Local educators skeptical of DeSantis’ plan for teacher raises and bonuses

Gov. Ron DeSantis scheduled a press conference at Vero Beach High School Nov. 14, 2019, to make an announcement building off his plan for teacher compensation. "It seems there is a national trend of stagnation in terms of student achievement," DeSantis said during a conference in the Fighting Indians library. "We want to do what we can to make sure we are continuing to put our best foot forward." The governor proposed a bonus program for teachers and principals at the price of 300 million dollars for the state. The three-tier bonus plan is part of an incentive to encourage principals and teachers to remain at title 1 schools. "We think this is an improvement for the best and brightest, and its going to be something that will reward those folks who are really working hard on behalf of our students." [Photo: Kaila Jones]

Gov. Ron DeSantis blew into Vero Beach High School’s library last week ahead of a fundraising event and gave a short press conference announcing his plan to provide more bonuses to teachers – adding onto a plan he announced last month to increase teacher salaries. The announcement was met by skepticism by some in attendance.

Members of the Indian River County School Board, the teachers’ union and other County officials were invited to the event – though none were given a clue as to what the announcement would be about.

School Board Chair Laura Zorc stood with others in the crowd and heard of Gov. DeSantis’ plan to invest another $300 million into teacher bonuses – focusing on Title I schools.

Title I schools are those with a high population of low-income students based on the number who receive free and reduced lunches.

Zorc initially expressed support for the plan, which still must be debated and approved by the Legislature before going into effect.

“It’s a creative way of looking at it,” Zorc said of rewards proposed by DeSantis for veteran teachers and those whose classes perform well with bonuses, adding that $600 million proposed for increasing teachers’ base salaries statewide would help with recruitment.

At the same time, Zorc said the state often comes up with ideas and incentives that seem great to start – funding them for a few years, but then pawning off the funding obligation onto the individual districts.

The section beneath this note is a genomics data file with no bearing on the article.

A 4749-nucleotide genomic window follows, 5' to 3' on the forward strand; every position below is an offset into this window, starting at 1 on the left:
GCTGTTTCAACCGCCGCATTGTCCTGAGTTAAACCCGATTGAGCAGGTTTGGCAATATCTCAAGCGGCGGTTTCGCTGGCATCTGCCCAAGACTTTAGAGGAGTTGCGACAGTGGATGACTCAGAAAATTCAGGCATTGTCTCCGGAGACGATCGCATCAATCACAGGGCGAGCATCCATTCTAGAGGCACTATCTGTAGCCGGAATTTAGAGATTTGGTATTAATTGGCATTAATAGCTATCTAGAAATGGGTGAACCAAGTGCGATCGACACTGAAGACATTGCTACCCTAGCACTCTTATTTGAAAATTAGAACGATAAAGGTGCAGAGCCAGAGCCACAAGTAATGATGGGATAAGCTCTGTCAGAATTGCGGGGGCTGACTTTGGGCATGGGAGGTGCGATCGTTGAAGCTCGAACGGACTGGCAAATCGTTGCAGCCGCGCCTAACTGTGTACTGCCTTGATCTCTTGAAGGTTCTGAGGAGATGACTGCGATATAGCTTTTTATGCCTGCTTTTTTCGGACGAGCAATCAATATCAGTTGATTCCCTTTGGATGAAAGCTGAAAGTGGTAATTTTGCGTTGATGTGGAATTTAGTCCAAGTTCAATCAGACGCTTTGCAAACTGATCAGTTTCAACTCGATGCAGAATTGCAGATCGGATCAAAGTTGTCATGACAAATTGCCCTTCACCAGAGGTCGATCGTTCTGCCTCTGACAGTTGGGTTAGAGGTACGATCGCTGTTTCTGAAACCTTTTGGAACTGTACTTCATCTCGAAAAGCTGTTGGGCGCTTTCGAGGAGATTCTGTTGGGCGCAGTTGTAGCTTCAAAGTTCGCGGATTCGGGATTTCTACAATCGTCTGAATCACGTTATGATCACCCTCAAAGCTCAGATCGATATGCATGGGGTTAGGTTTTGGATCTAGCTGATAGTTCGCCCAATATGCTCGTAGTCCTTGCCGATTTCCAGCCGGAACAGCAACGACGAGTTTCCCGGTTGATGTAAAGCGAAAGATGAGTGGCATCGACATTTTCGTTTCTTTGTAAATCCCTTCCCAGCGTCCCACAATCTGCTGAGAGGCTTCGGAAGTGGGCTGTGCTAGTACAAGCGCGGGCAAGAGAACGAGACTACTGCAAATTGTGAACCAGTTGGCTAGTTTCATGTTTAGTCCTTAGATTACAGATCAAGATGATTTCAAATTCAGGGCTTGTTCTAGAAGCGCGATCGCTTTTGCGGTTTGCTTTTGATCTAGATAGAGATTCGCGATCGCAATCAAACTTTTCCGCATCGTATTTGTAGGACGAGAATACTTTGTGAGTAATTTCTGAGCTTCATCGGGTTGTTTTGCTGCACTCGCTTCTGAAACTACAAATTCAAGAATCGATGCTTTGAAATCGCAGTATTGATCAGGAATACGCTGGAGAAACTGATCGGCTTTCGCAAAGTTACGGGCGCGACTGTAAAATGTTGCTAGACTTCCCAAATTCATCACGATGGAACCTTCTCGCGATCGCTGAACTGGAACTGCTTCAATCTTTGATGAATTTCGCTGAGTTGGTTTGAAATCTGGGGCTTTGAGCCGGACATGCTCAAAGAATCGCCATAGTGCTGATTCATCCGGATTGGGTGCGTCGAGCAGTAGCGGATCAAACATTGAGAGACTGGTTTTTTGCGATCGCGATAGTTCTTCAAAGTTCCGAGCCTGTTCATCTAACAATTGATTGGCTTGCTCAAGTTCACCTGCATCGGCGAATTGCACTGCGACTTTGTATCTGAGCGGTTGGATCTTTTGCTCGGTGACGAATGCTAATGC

“We nickel and dime everything,” she said. “There’s no way to sustain the raises if the state pulls its funding.

She also questioned if the $47,500 base salary proposed by the governor would be enough to maintain a satisfactory lifestyle here in Indian River County given the cost childcare, housing and other living expenses.

“I expect it would be a struggle,” Zorc said.

The current base salary for teachers here is $41,000.

As for the bonuses, DeSantis announced he wants to beef up the Best and Brightest program, which rewards teachers and principals based on a series of metrics on performance and improvement.

He wants Title I teachers to receive a top bonus of $7,500. Principals would receive up to $10,000. At non-Title I schools, teachers would receive a top bonus of $3,700 while principals would receive $5,000.

“It’s all well and good,” said Liz Cannon, president of the Indian River County Education Association, but bonuses are not what teachers need – and the base salary increase doesn’t go far enough.

“What about established teachers?” Cannon asked following the press conference. Raising the base salary helps recruit new teachers, but it does nothing for those already earning that or higher.

And the bonuses won’t help retirement packages or help new teachers get a mortgage when buying a house and putting down roots.

“It’s a flashy program,” she said of Best and Brightest – but it does little to retain teachers.

Instead of shooting for No. 2 in the nation for base salary – what DeSantis has called for at the press conference, offering the $47,500 number – Cannon said the state should strive to be No. 1 for average salary. That would help more teachers.

Florida House Representative Erin Grall was in the audience and heard Gov. DeSantis’ proposal. She said the House will consider all the options and “conversations will be had,” but stopped short of promising legislative approval.

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